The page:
I have been so inspired by the BBC programme "The Great Painting Challenge". Watching each contestant sweat through the process has been more informative than the end result. I just wish they had all stayed and worked on a point system, as it would have been interesting to see the development throughout. I have been dying to try some of their projects! It has made me realise how much I would love to tackle more difficult subjects in more challenging environments.
I have decided to incorporate more class exercises in my blog as they might be helpful for some of you ... possibly give you ideas. Garlic is a wonderful subject to paint with its textures and curves. Trickier than we give it credit for.
The cool interpretation began with a light wash of winsor violet and cerulean blue and the warm version was created using a light quinacridone gold and cadmium red wash. Clingfilm was then pressed into the wet paint, and, once dry, peeled away to reveal a beautiful pattern. I prefer to paint without drawing but I encouraged my students to plot a few oval contour shapes in pencil to give them a confident start. Painting any sort of pattern can lead to problems if they are too regular (or dry and opaque) so one of the lessons was to suggest the dry skin without overstating. Allowing the patterns to merge creates a comfortable flow around the whole garlic. One can also soften patterns with light glazes as well as add discord colours i.e. cobalt green over large areas of pink.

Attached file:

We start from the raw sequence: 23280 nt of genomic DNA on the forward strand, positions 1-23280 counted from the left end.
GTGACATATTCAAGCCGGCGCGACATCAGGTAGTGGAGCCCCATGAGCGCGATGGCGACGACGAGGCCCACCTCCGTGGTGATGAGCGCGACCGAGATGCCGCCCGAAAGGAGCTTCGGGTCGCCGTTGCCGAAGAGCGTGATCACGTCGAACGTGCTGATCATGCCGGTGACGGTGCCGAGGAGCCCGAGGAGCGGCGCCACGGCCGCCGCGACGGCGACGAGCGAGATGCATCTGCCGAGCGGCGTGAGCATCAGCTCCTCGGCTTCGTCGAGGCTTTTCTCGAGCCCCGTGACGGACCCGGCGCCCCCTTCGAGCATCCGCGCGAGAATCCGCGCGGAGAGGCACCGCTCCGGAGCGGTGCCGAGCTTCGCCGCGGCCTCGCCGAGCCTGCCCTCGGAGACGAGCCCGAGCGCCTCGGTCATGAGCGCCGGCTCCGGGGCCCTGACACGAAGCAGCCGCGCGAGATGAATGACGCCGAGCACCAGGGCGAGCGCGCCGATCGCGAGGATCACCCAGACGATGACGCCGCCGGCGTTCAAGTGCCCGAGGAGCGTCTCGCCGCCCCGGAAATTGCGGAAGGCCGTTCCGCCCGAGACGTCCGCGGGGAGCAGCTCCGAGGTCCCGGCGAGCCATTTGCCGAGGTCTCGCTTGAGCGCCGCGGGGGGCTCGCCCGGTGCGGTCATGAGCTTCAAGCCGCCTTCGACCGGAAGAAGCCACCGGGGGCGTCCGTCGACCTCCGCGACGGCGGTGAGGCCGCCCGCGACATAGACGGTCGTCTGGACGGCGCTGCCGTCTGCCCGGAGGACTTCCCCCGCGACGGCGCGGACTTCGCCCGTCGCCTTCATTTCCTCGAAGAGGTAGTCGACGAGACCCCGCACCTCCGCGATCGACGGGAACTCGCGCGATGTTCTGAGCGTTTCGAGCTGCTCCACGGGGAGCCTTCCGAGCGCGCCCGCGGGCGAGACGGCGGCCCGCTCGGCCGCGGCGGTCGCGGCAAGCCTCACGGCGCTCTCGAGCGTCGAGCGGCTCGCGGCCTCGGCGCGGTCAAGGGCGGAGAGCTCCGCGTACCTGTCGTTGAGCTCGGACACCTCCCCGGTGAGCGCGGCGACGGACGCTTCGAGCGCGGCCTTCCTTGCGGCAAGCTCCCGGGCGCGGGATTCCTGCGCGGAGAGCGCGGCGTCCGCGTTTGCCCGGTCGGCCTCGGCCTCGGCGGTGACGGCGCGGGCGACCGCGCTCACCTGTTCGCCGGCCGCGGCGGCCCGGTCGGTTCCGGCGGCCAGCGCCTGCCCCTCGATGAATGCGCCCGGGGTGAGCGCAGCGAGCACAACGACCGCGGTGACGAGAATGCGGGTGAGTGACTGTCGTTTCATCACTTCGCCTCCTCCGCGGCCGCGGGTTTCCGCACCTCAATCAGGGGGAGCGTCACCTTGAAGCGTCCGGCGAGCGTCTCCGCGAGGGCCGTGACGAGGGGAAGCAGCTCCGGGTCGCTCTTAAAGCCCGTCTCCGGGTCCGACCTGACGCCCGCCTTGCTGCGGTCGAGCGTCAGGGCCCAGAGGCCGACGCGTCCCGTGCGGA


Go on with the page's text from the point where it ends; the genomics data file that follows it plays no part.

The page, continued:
I am trying to encourage my students to interpret a familiar object/subject in unusual ways and not be restricted by what they feel it should look like. I am a stickler for technique and using mediums to their full potential, so I never lose sight of that, but there is a big difference between a good painting and a great painting. Pushing the boundaries and thinking out of the box, even in small ways, is exciting Progress can be made in leaps and bounds even if one feels vulnerable.